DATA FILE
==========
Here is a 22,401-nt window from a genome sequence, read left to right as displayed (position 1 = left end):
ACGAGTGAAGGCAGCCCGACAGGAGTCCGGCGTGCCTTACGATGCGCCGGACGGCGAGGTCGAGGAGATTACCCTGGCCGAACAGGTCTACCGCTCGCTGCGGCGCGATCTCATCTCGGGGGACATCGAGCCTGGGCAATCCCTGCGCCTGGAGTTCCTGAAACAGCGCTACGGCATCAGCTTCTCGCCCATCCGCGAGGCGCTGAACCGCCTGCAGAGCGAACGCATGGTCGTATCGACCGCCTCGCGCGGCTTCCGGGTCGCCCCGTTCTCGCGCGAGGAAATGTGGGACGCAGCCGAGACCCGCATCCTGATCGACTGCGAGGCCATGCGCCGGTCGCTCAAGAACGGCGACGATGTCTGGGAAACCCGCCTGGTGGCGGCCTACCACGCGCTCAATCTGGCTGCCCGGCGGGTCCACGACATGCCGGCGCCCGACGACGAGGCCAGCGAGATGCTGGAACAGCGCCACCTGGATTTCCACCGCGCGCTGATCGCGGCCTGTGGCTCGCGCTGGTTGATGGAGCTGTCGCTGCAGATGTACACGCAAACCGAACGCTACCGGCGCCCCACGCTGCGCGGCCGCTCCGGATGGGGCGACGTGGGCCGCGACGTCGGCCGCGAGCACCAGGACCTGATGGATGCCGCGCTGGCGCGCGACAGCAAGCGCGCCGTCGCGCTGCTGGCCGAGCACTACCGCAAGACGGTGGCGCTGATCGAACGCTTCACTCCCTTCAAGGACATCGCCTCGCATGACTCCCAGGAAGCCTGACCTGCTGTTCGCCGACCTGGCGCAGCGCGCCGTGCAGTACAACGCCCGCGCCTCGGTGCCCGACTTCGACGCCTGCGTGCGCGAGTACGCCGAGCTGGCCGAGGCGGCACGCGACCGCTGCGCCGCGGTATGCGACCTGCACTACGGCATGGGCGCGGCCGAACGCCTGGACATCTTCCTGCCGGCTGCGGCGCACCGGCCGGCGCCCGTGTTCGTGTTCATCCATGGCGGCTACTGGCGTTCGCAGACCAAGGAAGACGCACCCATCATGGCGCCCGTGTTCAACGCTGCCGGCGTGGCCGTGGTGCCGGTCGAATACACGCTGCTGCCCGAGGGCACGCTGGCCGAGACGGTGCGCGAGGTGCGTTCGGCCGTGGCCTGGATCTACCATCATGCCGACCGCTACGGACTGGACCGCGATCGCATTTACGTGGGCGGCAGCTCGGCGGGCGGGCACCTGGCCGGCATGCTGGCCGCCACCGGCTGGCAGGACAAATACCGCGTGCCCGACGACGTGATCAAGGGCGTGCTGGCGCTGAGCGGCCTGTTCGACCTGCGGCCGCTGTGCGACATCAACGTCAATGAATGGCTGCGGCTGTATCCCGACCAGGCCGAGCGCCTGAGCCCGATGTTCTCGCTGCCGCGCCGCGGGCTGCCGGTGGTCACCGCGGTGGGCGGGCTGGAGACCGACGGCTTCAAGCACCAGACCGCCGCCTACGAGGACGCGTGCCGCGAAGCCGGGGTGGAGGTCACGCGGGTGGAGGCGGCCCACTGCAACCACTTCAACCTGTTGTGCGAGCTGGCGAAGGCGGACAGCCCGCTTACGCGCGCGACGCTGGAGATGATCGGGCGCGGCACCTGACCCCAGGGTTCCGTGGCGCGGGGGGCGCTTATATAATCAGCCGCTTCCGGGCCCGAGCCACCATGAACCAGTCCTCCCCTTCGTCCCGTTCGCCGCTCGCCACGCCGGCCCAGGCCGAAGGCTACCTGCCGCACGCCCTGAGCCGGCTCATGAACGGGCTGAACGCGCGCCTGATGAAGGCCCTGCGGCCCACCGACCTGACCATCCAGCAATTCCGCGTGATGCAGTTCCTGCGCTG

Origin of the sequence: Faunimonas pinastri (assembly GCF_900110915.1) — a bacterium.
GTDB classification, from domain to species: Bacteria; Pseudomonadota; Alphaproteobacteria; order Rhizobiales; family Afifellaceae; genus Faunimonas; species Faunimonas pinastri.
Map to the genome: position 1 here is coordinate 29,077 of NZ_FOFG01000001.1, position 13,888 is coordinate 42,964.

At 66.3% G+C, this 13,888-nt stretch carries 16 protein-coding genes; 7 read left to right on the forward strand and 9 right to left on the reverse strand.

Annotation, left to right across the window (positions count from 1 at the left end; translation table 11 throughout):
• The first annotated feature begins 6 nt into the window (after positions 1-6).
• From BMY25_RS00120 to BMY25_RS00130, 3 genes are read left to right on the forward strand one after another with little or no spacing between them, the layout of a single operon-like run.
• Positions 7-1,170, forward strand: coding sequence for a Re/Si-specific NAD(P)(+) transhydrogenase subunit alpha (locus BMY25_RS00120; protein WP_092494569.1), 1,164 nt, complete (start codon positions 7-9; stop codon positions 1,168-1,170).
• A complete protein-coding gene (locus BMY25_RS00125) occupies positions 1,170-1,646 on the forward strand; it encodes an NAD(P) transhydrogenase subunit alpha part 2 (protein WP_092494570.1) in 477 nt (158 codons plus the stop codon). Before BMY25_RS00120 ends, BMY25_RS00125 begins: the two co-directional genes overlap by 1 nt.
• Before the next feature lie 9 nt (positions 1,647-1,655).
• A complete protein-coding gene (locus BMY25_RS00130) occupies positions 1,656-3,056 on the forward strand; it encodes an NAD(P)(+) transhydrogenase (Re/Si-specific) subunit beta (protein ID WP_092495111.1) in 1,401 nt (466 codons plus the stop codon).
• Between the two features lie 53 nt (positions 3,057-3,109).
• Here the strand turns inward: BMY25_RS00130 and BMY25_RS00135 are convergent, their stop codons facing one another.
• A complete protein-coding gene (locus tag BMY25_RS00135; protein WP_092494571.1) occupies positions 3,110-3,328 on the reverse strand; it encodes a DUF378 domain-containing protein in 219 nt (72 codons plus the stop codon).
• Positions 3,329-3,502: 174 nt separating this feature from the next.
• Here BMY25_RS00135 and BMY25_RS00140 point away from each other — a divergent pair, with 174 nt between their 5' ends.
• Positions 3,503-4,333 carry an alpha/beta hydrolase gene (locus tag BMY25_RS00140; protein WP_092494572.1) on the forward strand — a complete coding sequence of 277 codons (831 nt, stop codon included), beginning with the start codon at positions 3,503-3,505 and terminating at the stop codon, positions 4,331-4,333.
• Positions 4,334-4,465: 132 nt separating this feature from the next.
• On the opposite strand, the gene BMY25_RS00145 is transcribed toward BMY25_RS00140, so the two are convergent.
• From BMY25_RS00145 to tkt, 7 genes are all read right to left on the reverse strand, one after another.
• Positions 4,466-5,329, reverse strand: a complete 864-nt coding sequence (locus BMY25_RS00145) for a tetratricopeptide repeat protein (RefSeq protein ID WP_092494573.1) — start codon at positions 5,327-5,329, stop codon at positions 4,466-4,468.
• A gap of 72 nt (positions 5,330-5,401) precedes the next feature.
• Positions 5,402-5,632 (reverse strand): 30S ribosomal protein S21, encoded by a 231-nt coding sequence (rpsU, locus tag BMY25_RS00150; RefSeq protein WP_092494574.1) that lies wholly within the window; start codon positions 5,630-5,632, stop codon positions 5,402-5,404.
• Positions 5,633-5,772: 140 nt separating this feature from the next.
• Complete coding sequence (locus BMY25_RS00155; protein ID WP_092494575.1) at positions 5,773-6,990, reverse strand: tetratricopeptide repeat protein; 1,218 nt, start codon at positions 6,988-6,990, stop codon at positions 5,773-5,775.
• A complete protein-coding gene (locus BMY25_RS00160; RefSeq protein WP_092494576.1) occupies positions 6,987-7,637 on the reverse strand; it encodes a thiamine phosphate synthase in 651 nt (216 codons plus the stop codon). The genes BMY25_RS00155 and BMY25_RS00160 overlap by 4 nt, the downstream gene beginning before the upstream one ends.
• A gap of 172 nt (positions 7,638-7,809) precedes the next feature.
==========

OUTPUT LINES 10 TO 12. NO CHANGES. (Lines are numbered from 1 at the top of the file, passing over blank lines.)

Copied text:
• Positions 7-1,170, forward strand: coding sequence for a Re/Si-specific NAD(P)(+) transhydrogenase subunit alpha (locus BMY25_RS00120; protein WP_092494569.1), 1,164 nt, complete (start codon positions 7-9; stop codon positions 1,168-1,170).
• A complete protein-coding gene (locus BMY25_RS00125) occupies positions 1,170-1,646 on the forward strand; it encodes an NAD(P) transhydrogenase subunit alpha part 2 (protein WP_092494570.1) in 477 nt (158 codons plus the stop codon). Before BMY25_RS00120 ends, BMY25_RS00125 begins: the two co-directional genes overlap by 1 nt.
• Before the next feature lie 9 nt (positions 1,647-1,655).